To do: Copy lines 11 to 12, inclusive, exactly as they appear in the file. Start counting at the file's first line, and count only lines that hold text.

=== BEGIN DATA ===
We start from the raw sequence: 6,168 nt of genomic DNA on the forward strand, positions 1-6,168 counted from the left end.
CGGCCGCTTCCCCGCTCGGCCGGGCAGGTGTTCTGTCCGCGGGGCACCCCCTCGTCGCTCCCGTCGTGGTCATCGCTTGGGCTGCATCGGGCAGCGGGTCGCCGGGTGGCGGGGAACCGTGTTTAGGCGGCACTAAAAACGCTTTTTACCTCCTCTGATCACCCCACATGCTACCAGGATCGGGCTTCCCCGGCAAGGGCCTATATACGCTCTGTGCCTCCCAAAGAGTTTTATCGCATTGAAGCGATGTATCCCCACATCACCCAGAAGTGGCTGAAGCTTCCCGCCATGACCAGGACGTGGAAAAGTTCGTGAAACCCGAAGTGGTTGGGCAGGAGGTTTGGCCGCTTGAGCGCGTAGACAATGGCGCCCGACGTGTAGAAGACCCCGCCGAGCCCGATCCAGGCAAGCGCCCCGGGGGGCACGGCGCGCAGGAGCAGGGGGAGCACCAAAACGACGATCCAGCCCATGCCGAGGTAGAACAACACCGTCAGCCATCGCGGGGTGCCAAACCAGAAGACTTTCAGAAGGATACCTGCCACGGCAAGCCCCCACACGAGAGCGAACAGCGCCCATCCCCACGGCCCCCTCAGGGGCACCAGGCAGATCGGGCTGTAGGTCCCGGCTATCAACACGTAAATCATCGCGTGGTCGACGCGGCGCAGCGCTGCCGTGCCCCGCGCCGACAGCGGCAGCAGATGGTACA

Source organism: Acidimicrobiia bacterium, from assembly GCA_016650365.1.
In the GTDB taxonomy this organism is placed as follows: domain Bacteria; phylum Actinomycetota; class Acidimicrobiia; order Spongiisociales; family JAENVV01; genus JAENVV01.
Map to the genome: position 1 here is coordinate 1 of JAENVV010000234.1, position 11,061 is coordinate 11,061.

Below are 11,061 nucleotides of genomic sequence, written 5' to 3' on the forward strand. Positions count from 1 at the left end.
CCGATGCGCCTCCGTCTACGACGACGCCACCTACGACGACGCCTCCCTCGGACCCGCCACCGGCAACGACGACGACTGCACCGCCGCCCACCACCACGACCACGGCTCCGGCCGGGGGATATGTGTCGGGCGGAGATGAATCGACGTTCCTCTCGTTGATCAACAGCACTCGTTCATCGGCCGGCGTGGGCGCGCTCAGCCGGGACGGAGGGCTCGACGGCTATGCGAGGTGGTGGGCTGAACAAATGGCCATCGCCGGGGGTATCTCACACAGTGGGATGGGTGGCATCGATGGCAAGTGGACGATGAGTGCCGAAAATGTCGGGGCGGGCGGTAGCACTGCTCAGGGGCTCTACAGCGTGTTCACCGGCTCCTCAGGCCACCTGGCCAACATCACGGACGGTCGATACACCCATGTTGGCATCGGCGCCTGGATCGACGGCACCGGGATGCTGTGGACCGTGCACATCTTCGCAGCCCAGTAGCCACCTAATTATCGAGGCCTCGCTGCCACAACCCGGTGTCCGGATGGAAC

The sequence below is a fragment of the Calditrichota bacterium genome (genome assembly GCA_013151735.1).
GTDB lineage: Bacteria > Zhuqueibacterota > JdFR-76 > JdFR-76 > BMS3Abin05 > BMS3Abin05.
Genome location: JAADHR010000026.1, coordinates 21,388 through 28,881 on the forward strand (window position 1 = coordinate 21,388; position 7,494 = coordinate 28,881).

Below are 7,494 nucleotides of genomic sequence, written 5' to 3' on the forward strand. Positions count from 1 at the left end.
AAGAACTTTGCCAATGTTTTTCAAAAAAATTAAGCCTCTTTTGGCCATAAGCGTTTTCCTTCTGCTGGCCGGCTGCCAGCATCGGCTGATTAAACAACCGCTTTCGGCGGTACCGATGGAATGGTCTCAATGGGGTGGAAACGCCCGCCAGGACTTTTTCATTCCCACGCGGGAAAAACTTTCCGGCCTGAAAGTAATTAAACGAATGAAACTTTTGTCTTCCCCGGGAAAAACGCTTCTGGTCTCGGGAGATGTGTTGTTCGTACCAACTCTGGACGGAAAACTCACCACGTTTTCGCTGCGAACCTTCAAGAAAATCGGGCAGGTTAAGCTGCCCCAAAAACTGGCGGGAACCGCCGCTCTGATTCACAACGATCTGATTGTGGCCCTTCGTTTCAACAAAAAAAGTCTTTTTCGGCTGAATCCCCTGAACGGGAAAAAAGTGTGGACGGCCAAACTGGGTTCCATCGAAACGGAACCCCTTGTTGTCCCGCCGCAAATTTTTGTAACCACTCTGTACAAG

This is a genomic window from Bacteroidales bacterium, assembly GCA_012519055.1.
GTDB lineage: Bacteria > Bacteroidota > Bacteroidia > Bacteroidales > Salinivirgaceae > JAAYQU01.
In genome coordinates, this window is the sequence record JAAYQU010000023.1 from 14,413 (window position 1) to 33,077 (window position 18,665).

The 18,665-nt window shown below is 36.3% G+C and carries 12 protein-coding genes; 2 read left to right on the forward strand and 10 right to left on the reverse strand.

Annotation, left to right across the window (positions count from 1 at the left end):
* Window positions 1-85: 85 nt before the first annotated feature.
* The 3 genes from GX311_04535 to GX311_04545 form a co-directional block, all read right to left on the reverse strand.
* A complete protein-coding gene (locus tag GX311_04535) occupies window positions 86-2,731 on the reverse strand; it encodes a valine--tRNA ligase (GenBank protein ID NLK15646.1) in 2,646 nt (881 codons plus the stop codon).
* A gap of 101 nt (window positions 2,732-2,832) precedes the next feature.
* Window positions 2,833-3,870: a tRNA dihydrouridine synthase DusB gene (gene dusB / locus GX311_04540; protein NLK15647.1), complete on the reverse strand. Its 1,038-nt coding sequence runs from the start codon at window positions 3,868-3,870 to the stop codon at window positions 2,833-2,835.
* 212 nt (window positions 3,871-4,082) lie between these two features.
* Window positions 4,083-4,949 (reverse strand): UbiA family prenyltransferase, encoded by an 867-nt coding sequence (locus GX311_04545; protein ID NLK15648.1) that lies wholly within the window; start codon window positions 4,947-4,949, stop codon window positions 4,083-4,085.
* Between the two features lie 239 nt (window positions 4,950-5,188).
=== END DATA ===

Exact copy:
Below are 7,494 nucleotides of genomic sequence, written 5' to 3' on the forward strand. Positions count from 1 at the left end.
AAGAACTTTGCCAATGTTTTTCAAAAAAATTAAGCCTCTTTTGGCCATAAGCGTTTTCCTTCTGCTGGCCGGCTGCCAGCATCGGCTGATTAAACAACCGCTTTCGGCGGTACCGATGGAATGGTCTCAATGGGGTGGAAACGCCCGCCAGGACTTTTTCATTCCCACGCGGGAAAAACTTTCCGGCCTGAAAGTAATTAAACGAATGAAACTTTTGTCTTCCCCGGGAAAAACGCTTCTGGTCTCGGGAGATGTGTTGTTCGTACCAACTCTGGACGGAAAACTCACCACGTTTTCGCTGCGAACCTTCAAGAAAATCGGGCAGGTTAAGCTGCCCCAAAAACTGGCGGGAACCGCCGCTCTGATTCACAACGATCTGATTGTGGCCCTTCGTTTCAACAAAAAAAGTCTTTTTCGGCTGAATCCCCTGAACGGGAAAAAAGTGTGGACGGCCAAACTGGGTTCCATCGAAACGGAACCCCTTGTTGTCCCGCCGCAAATTTTTGTAACCACTCTGTACAAG